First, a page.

A documentary collection is a process by which importers and exporters make payments easier. To start the process, exporters go to a bank in their country and present collection documents that represent shipping and other exporting costs. After the documents reach a bank where the importers live, the importers pay their bank and it returns the money to the first bank, which pays the exporters. During this process, the banks are only responsible for sending the documents and collecting the money. If importers fail or refuse to pay on a documentary collection, then the banks can sue on behalf of the exporters, if asked, though the banks also may deny this request.
Money usually is not transferred between importers and exporters until the items have shipped or arrived. One way of performing this payment when the time comes is through documentary collection. Exporters visit a local bank and present a certificate of origin, bill of lading and other documents dealing with shipping and exporting costs. This bank then forwards the documents to a bank local to the importers.
After the documents are forwarded, the importers visit their local bank and pay the bank for shipping fees. The bank often also has title documents, which importers need to legally own the imported items. When the importers pay the shipping costs, the bank forwards the money to the exporters’ bank.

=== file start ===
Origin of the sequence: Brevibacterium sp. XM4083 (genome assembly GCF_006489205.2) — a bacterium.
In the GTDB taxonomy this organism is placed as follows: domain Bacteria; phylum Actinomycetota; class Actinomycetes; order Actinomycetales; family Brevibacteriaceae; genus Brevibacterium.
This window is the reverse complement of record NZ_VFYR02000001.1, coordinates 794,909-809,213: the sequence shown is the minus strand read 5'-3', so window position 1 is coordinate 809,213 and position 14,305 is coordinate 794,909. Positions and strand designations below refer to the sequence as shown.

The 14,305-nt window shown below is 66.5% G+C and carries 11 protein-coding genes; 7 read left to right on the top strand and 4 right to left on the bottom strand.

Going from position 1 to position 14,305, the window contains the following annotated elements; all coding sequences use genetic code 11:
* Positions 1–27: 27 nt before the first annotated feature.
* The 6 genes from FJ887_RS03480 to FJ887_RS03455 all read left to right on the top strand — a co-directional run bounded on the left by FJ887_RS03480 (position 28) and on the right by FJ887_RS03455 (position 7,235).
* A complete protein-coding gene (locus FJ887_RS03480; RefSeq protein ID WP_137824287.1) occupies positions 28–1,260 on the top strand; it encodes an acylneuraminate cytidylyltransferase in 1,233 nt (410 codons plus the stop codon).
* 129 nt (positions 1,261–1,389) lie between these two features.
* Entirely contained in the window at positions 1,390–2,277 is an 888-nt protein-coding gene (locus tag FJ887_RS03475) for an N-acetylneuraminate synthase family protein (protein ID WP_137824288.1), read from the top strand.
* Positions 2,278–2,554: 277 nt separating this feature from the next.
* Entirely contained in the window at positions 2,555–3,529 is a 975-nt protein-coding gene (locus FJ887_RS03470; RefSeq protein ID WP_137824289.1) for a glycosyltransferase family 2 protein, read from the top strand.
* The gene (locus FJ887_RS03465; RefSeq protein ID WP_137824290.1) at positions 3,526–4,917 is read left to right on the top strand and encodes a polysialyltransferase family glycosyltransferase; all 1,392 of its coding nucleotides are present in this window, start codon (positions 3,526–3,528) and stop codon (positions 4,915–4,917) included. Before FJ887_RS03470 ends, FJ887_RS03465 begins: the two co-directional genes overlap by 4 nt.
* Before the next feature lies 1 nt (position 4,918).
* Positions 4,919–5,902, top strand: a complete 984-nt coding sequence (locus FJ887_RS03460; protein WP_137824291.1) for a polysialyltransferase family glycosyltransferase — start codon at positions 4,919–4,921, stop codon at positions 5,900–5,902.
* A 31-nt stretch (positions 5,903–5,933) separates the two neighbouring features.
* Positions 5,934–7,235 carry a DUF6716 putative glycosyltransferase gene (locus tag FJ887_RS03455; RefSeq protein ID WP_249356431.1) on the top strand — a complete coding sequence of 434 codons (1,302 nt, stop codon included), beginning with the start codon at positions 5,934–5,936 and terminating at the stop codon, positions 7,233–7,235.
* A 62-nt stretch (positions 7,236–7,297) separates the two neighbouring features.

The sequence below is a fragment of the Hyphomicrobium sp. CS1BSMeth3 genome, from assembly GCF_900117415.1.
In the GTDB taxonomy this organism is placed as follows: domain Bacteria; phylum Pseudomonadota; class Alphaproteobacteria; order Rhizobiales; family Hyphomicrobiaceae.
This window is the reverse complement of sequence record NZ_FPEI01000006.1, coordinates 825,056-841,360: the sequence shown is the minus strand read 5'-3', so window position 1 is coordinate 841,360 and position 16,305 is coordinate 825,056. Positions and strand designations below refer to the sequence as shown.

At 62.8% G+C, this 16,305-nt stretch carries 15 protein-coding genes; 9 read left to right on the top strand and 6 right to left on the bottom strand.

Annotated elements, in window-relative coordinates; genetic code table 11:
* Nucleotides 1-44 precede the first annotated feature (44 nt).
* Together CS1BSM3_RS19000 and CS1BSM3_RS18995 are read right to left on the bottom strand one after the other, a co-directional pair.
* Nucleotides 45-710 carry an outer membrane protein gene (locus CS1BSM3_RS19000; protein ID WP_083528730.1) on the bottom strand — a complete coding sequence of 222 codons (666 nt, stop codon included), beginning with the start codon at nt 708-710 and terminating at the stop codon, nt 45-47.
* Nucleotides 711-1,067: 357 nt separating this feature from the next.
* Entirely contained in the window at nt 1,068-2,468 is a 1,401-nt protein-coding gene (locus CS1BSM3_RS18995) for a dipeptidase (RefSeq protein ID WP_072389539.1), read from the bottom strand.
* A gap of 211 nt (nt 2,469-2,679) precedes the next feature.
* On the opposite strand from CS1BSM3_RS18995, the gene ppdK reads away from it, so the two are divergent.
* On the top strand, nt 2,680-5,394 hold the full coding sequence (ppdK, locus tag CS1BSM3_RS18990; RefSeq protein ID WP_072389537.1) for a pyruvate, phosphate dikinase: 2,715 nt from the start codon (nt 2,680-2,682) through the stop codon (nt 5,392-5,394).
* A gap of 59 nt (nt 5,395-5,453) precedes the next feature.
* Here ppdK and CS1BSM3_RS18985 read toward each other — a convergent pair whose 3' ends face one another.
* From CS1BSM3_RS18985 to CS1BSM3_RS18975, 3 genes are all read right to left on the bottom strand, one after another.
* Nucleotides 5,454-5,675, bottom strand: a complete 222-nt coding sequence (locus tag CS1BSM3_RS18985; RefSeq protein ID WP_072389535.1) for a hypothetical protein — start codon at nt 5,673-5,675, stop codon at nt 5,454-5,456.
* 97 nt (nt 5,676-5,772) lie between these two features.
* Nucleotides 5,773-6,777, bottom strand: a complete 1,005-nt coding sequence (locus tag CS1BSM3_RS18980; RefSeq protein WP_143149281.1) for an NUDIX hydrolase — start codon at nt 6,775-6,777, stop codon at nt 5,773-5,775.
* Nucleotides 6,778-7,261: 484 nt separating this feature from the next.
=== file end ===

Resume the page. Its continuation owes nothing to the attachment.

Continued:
With some credit documents used between importers and exporters, the banks involved make guarantees that parties will pay. When a documentary collection is used, the banks make no such guarantee. This lack of a guarantee makes it less likely that they will lose money, so this document is typically cheaper than other credit documents, leading to its common usage between trusted parties. At the same time, using this form of payment between parties that are new to one another may be a bad idea, because the lack of a guarantee could lead the exporter to lose money.
While the banks make no guarantee about receiving payment, they can sue importers for refusing to pay the documentary collection. Importers may refuse to pay because they do not want to use their money, or because they do not want to accept the imported items; regardless of the cause, the banks can sue them for not paying. This is only done on behalf of the exporters, which have to initiate this process. The banks will not sue unless exporters ask them to, and even then some banks may refuse this request.